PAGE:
(SPOILERS FOR THE ENDING OF LOGAN. AND ALSO MOST OF THE REST OF LOGAN, TOO.)
Everyone loves Logan. The final Wolverine movie starring Hugh Jackman is the slice-of-life, adult superhero story that redefined the capes-and-tights genre forever. That's great.
But the ending is all wrong.
Or, maybe, it was just right.
This is is Syfy Wire Debate Club, a little something we like to do when a heated debate is so hot, we just have to pass it along. Syfy Wire Debate Club: like a hot potato, but words.
And some of these words are going to be adamantium-sharp as we'll be discussing the hugely successful Logan, or, more specifically, its ending. Is it great? Does it fit into the context of Logan, the film? Does it make sense for Logan's life?
In order to debate this in full, I went back to the root of where all great comic-related debates originate, the truest salon of our day: the comic book store. I used to work at NYC's Forbidden Planet and there I got into it with fellow FP veteran Danny Lore. That's right! It's Dany vs. Danny for a fight over how many "n's" you need in a name! And also a fight over Logan! Okay, mostly Logan.
We actually just talked about Logan.
Here we go!
DANY'S TAKE - LOGAN'S ENDING DOESN'T WORK
There's actually a big ol' list of things I actively dislike about Logan, like its brutalizing of brown folks, for example (link is to an article on the topic from Jourdain Searles, please read it). But, all right; leaving social issues aside, I want to focus on Logan's storycraft -- what kind of story are they trying to tell, and, specifically, how should it all end, since this is the last time Jackman got them claws out?
On its face, Jackman's final turn as Wolverine finds Logan coping with a Charles Xavier struggling with dementia, failing to successfully parent a clone daughter in need of his help, fighting an actual, hyperviolent clone of himself, and trying to protect his daughter and her fellow mutant clones from an organization, Transigen, who isn't just trying to kill them, but have already successfully taken all other mutants out of the natural gene pool. And, oh, don't forget: Logan is basically on his own because Xavier accidentally killed most of their friends with his mind.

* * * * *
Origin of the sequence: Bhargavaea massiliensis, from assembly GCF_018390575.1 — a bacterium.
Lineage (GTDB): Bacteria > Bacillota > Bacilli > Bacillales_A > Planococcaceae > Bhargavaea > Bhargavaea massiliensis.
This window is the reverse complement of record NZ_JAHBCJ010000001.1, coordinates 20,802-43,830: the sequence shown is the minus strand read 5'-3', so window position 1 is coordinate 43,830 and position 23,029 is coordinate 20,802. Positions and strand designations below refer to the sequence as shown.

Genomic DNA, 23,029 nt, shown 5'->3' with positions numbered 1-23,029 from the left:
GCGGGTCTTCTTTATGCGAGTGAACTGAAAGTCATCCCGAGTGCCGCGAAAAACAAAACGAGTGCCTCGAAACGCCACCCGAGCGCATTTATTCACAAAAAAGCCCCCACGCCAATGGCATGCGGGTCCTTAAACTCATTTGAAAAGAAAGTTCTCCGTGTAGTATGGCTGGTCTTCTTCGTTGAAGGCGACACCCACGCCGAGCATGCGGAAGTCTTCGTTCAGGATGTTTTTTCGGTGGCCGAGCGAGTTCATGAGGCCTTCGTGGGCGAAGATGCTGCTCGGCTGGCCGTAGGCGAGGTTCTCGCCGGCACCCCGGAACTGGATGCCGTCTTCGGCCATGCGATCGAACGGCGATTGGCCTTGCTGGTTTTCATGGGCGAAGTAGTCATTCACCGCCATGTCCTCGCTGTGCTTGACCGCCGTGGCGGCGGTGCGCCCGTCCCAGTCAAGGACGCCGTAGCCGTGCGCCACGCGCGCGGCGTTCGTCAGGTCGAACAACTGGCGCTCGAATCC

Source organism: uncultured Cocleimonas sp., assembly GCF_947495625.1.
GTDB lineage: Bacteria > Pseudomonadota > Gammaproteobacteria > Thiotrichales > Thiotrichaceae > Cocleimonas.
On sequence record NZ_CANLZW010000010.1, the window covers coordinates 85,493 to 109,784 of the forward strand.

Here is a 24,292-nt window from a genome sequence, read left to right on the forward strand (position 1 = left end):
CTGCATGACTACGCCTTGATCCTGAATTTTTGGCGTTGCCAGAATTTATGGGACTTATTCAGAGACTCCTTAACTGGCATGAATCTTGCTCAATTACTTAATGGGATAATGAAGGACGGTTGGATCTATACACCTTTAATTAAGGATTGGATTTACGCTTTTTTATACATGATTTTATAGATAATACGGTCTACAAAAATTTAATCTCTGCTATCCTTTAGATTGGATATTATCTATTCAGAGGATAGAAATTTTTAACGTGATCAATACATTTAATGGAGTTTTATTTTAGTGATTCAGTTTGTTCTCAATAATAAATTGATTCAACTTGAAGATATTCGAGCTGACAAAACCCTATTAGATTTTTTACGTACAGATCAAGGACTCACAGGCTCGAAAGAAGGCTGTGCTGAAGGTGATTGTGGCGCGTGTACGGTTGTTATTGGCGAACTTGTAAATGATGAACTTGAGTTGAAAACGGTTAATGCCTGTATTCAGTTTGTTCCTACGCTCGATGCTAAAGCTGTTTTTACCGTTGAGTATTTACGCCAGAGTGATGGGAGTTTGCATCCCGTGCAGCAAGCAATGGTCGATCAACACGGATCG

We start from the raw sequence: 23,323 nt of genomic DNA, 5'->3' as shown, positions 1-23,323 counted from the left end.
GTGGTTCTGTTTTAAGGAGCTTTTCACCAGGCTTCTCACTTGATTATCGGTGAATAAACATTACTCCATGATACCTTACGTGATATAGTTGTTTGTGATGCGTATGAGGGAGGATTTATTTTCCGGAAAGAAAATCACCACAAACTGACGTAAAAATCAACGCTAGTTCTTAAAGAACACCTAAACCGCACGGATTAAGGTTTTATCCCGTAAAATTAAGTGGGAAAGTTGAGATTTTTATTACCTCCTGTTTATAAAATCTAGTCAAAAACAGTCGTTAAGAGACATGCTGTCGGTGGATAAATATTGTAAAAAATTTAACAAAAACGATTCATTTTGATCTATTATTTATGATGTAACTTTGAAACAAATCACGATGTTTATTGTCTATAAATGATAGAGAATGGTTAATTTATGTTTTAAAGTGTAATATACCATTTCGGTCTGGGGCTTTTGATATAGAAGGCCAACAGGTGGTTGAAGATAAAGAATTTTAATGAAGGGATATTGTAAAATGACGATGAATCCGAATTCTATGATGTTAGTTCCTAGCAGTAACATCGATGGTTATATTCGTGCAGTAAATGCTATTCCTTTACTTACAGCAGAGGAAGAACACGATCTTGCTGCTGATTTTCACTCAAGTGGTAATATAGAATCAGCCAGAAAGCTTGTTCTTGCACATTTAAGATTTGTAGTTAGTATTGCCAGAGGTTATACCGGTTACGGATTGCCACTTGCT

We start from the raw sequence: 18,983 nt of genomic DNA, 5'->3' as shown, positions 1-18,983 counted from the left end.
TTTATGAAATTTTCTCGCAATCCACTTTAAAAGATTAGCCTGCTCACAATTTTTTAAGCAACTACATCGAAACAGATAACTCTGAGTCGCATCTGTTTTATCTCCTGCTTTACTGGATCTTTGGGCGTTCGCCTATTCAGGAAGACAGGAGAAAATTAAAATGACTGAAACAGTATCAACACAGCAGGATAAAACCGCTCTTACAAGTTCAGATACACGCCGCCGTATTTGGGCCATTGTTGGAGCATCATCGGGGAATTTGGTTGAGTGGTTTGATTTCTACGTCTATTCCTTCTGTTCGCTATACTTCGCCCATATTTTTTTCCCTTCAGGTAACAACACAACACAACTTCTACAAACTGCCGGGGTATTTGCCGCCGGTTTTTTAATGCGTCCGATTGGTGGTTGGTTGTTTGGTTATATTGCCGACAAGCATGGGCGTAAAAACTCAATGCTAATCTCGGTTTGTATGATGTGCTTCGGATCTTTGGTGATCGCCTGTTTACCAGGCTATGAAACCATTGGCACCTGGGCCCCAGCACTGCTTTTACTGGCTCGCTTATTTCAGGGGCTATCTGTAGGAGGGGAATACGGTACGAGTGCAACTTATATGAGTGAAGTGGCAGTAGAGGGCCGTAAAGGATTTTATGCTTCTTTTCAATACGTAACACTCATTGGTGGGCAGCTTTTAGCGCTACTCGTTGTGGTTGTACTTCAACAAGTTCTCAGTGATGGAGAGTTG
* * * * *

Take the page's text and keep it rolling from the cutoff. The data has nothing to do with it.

Or, put into non-mutant terms, Logan is about: a man struggling with his mentally unstable, dying father as he fights the ghosts of his past, who he used to be, all in order to figure out if he can possibly be a real father to a daughter he didn't know he had and isn't sure he wants.
That's a dope concept for a movie right there, and giving it that superhero angle makes people who might otherwise check out at the family drama way more likely to be down.
But let's talk about that ending, though. After Xavier dies, Logan is alone with just his daughter, X-23 and, eventually, the other mutant kids who Transigen is out to kill. It has become his responsibility, despite his own physical ailments, to protect these kids from Transigen and get them to a safe zone, Eden, which we are led to believe probably does not even exist.
That's a great opportunity for an action sequence. That's fine. I get it. Wolverine movie. Gotta snikt them claws out. And I'm actually fine with Logan fighting his clone self, X-24, which is a physical representation of all Logan's past violent tendencies without any of the lessons long life has taught him. That makes a lot of narrative sense based on this story.
Logan has a lot of anxiety about the possibility of needing to care for these mutant kids. He had a hard enough time dealing with Charles, a man who called Logan a "disappointment," and X-23, a girl who ain't even speaking to him until Act Three.
And Logan seems like he feels like a disappointment to himself, right? He doesn't want that violent lifestyle anymore. He's just trying to get that money and get Charles safe; but Logan keeps finding himself getting violent, killing everybody, decapitating folks ... he doesn't think that's him anymore. But is it, though? Is violent all Logan is ever gonna be?
So here Logan is, fighting these bad dudes from Transigen, with their bad science and their bad robot hands and what not. Again, that makes sense. He is helping these kids fight the evil that made them what they are just like Charles helped him fight against the Weapon X program back in the day. It's a parallel, homie, and you know I'm with those narrative parallels.
But then Logan dies at the end! How you gonna tell me a story where Logan is trying to prove himself to his father figure, Charles Xavier, while literally running from the physical manifestation of his formal violent self only to kill Logan off? And on top of that, there's a whole new group of mutant kids who have nothing except the possibility of a safe zone we have zero sign even exists? Nah, man. I've seen Dark Angel, so I know how that mutant kid struggling on their own story plays out. I don't want that Max life for X-23 and her squad.
Look. I get it. Logan is a stone cold bummer, because it's trying to be real. Those mutant kids are not-terribly-thinly-veiled-allegories for immigrants in the US, and I think we all know how America treats immigrants in 2017. So it makes a lot of sense.